View clinical trials related to Ischemic Attack, Transient.Filter by:
The purpose of this study is to assess the safety and efficacy of glucagon-like peptide-1 (GLP-1) analogue liraglutide in the treatment of acute minor stroke (National Institute of Health stroke scale, NIHSS ≤ 3) or high-risk transient ischemic attack (TIA) (ABCD2 score ≥ 4 ) patients with type 2 diabetes mellitus.
To date, the investigators have successfully employed a radiotracer (18F-sodium fluoride) as a marker of necrotic inflammation in human atherosclerosis. The investigators aim to further the mechanistic understanding of atherothrombosis by studying the activation of glycoprotein IIb/IIIa receptors in cardiovascular thrombus using the novel platelet radiotracer (18F-GP1). Binding of 18F-GP1 to activated platelets in venous and arterial thrombi has already been demonstrated in pre-clinical studies and a phase 1 trial in man. If successful, this study would define the role of the glycoprotein IIb/IIIa receptor within in vivo thrombosis across a range of cardiovascular diseases.
For a long time, delirium was considered a merely temporary dysfunction of the brain. Today, it is established that it is a brain disease associated with network dysfunction, neuroinflammation and impaired transmitter homeostasis in a multicausal model. Following an episode of delirium, many patients do not return to their prior level of cognitive and functional performance. In particular, failed or delayed diagnosis with consecutive inadequate therapy contribute to the development of long-term cognitive decline that may ultimately lead to long-term care. Stroke patients are a particularly common delirium-affected population (10-46% depending on severity). Despite the frequency and clinical relevance of delirium in stroke patients, diagnostic characteristics of common screening methods are unknown. Similarly, the clinical phenotype and risk factors of patients who develop delirium have not been adequately described. This study primarily aims to evaluate the diagnostic properties of established screening tools for delirium in a prospective cohort of well-characterised patients following ischemic cerebral events (either transient or manifest stroke). Secondary outcome criteria include predictors of post-stroke delirium (PSD) such as stroke location and size, pre-stroke cognitive functioning, ability to participate in daily routine activities and medical conditions.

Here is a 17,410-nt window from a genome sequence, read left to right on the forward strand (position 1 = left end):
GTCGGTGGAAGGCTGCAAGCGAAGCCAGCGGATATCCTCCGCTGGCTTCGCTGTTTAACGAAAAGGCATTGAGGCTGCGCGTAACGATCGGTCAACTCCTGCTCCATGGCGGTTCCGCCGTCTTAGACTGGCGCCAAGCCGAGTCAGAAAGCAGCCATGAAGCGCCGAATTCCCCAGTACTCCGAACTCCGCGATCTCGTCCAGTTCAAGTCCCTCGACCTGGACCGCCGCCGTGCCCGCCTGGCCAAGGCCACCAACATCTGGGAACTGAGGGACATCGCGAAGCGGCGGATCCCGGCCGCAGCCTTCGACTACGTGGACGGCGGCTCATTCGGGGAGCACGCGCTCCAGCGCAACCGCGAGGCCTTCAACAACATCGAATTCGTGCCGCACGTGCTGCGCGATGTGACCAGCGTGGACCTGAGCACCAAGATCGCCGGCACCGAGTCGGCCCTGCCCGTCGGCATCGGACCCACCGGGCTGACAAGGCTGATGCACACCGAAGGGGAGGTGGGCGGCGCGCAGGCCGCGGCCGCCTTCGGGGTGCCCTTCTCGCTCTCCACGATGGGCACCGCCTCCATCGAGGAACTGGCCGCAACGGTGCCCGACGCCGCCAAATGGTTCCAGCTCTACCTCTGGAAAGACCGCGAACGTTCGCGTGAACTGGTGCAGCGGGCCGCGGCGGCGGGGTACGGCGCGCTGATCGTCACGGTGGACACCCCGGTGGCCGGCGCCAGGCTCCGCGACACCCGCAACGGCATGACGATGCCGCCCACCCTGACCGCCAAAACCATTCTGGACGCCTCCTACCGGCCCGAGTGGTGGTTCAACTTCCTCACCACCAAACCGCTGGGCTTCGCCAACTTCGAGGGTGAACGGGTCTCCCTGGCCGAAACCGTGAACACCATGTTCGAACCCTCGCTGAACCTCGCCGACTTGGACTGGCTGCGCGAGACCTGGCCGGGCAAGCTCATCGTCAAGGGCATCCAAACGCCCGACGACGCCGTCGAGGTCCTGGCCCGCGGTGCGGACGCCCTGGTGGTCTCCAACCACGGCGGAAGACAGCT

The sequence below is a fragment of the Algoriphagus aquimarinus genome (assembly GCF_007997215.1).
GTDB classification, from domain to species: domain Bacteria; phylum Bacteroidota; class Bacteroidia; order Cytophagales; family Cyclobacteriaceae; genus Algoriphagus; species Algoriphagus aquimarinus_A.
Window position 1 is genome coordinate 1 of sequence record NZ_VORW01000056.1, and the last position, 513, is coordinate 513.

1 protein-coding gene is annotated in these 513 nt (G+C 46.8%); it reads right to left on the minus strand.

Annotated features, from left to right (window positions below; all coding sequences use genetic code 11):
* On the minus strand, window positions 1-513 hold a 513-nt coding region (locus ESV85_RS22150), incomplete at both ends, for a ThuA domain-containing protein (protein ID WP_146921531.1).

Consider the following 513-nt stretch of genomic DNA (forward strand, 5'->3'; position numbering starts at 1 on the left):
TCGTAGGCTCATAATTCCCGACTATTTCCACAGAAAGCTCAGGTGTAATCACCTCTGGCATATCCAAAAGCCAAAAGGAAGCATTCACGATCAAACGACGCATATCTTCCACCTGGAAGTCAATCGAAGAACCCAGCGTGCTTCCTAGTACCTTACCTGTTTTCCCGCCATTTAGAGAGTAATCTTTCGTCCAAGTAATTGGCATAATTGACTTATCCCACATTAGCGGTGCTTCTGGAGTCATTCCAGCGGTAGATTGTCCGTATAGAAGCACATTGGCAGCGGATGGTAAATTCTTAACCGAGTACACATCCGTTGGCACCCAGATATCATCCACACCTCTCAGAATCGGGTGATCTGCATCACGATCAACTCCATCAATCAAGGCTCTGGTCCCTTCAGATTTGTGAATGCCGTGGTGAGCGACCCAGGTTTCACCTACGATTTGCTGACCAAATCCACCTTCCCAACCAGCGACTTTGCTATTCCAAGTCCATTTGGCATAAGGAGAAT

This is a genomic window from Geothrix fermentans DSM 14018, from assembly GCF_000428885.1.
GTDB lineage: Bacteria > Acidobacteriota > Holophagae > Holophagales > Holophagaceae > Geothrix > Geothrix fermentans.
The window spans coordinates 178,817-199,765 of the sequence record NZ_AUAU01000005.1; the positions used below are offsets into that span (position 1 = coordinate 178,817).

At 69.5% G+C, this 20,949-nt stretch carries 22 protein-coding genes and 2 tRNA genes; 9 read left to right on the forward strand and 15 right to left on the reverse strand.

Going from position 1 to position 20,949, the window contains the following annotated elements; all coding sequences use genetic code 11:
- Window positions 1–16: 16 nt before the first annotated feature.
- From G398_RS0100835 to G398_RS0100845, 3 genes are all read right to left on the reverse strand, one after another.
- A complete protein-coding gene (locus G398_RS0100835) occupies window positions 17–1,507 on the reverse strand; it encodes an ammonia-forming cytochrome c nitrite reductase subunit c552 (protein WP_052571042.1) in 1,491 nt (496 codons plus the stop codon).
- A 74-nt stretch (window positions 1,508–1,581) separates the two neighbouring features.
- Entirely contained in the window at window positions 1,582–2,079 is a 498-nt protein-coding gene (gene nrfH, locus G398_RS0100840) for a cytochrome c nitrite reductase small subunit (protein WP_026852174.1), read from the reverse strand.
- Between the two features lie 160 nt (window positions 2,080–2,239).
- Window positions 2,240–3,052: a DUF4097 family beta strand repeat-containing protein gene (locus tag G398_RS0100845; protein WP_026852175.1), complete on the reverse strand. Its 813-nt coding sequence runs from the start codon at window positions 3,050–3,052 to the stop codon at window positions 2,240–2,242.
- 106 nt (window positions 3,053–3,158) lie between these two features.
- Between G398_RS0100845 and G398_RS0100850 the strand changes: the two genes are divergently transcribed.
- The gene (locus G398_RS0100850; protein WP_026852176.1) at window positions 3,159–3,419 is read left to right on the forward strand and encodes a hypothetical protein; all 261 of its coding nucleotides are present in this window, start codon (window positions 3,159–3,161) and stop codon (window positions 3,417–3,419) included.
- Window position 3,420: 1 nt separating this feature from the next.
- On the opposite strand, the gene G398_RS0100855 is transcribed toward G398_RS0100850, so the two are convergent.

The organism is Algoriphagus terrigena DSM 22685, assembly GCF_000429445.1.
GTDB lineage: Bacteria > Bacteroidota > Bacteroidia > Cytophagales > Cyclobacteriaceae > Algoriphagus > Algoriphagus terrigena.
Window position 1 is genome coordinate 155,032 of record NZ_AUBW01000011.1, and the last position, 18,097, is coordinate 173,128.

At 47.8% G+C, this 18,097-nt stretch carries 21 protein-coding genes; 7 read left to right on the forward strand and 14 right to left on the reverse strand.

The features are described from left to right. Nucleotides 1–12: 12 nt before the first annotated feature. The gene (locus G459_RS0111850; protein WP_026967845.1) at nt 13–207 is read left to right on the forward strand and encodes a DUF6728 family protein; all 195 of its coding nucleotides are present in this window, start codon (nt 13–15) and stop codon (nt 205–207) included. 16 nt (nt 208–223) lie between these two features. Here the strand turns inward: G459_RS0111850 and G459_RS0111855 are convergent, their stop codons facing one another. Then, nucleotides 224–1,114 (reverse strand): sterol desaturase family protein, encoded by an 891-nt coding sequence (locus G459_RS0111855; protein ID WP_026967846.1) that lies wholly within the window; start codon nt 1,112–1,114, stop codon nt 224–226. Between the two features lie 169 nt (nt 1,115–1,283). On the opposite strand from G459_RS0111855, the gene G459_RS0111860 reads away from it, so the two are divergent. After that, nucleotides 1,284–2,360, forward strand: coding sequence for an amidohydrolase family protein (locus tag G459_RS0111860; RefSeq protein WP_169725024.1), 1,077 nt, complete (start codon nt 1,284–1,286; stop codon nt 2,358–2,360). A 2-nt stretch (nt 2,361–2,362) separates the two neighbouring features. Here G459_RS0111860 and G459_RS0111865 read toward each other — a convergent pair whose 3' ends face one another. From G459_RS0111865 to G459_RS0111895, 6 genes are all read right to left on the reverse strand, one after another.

The aim of the study is to find a radiological biomarker of Transient Ischemic Attacks (TIA) thanks to functional Magnetic Resonance Imaging (fMRI) done within the 24 hour after symptoms onset.
The proposed study will investigate the clinical use of the ISCDX test that may differentiate between diverse stroke etiologies as listed below: Aim 1: Differentiate between cardioembolic and large artery atherosclerotic ischemic strokes, when hemorrhagic stroke is ruled out, as defined by TOAST classification of subtypes of acute ischemic stroke. Aim 2: In cases of ischemic strokes of unknown or "cryptogenic" etiology, determine the ability of biomarker blood tests to predict etiology between cardioembolic and large artery atherosclerotic.